How many readers are old enough to remember the old "Genesis Does" or "U R NOT E" gaming commercials from the 90s? If you can think back to those days, all you heard or saw in ads was how many "bits" the hardware had, how many polygons it can push, or how advanced the system is (remember those "It's Thinking" ads for Dreamcast). Kids argued in school how much better the Genesis was with its 16-bits compared to the NES with only 8-bits. Or how awesome the PlayStation was because it was 32-bit and used shiny new CD-ROMs for games. For gamers then, the most exciting thing was seeing the leaps in technology with each new system adding things like full-motion video, voice, and 3D graphics. Oh the good ole days.
In 2011, consumers are much less interested in the nuts and bolts of a system and more concerned with what kind of experience it gives them. This is true not only in the video game space, but across the board in consumer electronics and technology. If nothing else, the Wii proved that people are less interested in technology and graphics than they are fun and accessible experiences. Xbox Live is a phenomenal success and is the primary reason why Xbox360 has such a large sales lead over the PS3 in the US. Xbox Live offers an "experience" that just cannot be found on the other consoles and many gamers are still buying 360s to be a part of that community. The rise of the MP3 and digital downloads again proves that consumers care more about accessibility and convenience than quality alone. No doubt Cd's, SACDs, DVD-Audio, and Blu-Ray offer superior experiences than anything you can download today, but consumers are much more interested in having the content come to them and travel with them wherever they go. The IPhone and IPAD set the world on fire not because it offered a cutting edge CPU or GPU under the hood, but because it provided a innovative, easy to use, and unique user interface that appealed to a large audience.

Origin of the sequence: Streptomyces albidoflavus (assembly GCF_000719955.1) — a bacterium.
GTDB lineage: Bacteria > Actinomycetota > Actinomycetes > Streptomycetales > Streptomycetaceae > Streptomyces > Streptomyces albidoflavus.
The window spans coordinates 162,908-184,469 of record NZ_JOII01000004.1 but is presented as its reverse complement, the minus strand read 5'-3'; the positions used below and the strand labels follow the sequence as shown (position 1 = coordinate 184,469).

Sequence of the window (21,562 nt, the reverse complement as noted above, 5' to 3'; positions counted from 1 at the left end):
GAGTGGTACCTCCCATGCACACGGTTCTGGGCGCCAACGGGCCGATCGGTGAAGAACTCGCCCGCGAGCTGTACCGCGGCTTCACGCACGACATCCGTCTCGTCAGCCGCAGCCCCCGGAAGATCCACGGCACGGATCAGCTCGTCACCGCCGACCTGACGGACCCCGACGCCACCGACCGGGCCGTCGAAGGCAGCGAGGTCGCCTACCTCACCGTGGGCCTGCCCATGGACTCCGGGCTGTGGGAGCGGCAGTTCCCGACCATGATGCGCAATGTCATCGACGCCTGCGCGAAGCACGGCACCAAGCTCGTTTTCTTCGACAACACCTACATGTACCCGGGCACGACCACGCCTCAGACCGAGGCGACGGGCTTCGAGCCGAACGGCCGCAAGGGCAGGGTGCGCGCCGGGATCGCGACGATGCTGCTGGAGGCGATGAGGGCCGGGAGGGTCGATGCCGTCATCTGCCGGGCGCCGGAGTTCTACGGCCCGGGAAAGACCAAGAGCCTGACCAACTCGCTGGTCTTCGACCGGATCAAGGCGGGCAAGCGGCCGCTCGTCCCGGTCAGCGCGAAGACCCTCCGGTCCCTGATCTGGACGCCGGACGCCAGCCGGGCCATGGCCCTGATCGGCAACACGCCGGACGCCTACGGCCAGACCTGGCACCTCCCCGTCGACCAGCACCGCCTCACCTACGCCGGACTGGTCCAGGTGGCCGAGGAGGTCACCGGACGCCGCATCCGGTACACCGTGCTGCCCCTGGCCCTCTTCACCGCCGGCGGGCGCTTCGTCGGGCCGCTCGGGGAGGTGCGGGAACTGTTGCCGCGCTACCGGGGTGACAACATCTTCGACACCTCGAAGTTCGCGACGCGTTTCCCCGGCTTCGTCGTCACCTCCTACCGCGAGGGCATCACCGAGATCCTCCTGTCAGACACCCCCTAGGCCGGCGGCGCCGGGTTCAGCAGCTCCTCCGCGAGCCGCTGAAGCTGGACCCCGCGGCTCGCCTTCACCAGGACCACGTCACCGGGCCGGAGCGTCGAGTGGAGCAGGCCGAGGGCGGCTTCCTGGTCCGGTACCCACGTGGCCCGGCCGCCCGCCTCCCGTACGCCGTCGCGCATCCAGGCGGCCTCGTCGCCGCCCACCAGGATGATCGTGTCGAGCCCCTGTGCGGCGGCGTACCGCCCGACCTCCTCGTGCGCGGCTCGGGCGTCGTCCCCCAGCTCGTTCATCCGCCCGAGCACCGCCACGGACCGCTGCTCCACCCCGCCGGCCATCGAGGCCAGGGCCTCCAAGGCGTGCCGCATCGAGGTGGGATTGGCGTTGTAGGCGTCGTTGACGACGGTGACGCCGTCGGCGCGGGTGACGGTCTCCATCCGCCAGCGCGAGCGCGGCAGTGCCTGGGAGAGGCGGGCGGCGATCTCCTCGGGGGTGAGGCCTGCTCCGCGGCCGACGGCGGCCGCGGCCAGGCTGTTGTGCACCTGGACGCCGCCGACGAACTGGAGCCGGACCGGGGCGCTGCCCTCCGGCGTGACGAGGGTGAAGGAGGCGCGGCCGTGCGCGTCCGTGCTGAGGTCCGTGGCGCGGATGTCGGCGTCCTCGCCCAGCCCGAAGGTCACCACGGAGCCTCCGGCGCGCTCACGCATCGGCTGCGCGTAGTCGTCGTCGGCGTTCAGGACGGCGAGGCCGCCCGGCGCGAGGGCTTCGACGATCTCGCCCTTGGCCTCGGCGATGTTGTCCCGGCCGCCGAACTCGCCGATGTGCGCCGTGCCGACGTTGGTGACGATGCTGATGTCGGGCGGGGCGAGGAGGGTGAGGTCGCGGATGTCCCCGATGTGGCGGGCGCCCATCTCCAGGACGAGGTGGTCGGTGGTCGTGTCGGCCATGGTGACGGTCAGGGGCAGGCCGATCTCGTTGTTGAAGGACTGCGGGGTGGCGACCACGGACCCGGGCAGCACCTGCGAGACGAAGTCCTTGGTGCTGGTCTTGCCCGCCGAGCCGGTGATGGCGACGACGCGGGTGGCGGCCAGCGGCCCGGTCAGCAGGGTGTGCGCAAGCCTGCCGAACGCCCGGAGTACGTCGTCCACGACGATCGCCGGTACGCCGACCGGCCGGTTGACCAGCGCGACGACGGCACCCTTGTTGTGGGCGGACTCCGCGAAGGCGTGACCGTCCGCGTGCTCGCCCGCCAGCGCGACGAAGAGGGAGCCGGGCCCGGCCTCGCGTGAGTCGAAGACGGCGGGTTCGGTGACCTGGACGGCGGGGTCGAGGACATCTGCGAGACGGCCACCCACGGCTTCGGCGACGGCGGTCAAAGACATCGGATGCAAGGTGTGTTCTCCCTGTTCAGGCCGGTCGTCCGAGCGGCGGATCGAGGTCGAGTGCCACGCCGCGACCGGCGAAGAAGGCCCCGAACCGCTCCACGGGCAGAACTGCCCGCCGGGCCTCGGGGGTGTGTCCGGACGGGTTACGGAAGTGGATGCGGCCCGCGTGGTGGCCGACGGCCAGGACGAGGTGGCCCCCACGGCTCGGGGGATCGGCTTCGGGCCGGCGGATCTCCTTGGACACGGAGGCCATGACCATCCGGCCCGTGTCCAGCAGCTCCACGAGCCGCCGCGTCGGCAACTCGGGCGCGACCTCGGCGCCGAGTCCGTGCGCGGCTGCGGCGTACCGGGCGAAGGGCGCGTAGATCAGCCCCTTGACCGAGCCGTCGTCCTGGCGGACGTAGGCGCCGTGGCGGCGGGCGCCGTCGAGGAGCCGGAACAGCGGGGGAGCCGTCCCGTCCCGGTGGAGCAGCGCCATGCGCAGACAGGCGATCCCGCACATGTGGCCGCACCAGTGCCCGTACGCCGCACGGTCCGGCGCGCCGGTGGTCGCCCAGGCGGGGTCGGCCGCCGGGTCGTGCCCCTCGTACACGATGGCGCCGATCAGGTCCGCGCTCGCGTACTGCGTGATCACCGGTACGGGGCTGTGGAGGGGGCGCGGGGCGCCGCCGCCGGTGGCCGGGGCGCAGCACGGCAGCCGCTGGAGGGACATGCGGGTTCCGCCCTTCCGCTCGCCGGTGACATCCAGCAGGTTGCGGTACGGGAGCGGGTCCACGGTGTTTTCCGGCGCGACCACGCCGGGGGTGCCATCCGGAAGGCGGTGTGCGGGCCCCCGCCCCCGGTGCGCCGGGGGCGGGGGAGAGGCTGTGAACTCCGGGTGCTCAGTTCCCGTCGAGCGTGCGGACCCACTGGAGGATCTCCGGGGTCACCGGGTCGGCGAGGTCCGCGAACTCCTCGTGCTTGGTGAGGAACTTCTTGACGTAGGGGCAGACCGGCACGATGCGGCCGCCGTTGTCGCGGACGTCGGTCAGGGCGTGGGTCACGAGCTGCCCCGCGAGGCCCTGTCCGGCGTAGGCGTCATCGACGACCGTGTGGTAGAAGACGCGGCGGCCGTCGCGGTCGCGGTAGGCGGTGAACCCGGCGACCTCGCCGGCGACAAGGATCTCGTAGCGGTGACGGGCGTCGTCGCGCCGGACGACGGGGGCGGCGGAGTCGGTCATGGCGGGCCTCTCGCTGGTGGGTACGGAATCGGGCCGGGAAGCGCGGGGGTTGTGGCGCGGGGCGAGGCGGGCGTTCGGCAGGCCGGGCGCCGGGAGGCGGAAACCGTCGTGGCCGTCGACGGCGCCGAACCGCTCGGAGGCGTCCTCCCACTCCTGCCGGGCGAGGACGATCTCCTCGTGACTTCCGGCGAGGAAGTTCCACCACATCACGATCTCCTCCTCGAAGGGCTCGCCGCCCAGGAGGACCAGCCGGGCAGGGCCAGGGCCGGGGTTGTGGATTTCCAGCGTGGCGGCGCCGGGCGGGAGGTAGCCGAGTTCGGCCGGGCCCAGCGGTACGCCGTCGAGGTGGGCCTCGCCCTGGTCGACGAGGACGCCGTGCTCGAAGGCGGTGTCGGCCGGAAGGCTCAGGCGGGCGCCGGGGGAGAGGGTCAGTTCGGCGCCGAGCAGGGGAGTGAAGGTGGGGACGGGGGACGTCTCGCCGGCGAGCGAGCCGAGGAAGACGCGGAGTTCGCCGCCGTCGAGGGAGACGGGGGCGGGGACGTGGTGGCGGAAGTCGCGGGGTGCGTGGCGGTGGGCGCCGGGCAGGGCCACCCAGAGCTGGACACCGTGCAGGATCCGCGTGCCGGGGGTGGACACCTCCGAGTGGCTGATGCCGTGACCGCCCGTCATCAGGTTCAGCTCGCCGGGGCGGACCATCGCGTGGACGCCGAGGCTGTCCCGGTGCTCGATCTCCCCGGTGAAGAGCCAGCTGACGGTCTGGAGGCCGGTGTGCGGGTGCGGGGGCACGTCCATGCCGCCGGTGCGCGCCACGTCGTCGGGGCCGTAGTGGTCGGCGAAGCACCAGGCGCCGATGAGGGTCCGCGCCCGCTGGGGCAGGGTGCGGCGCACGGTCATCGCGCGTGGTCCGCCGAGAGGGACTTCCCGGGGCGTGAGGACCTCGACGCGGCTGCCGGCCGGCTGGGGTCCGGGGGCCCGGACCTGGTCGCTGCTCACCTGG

The changing times would have certainly made Sony and Microsoft at least hesitate before approaching the next generation. Now they have to invest a lot more resources that used to be used to increase processing power to delivering a powerful and innovative user experience. They must invest not so much in hardware but in software in order to be successful next gen. This is a fundamentally different paradigm for the hardware manufacturers to work in and there is likely a time overhead with figuring out the new approach.
3. GRAPHICS APPROACHING DIMINISHING RETURNS
I know that of all of my reasons on this list, this is likely to be most controversial and flame worthy. However, I think it is still a valid point if you can hear me out. There are two main ideas embedded in this statement:
A) That the graphics of current generation hardware is good enough to be relevant longer
B) That the difference in graphical fidelity in going to next generation is not going to be as large as before.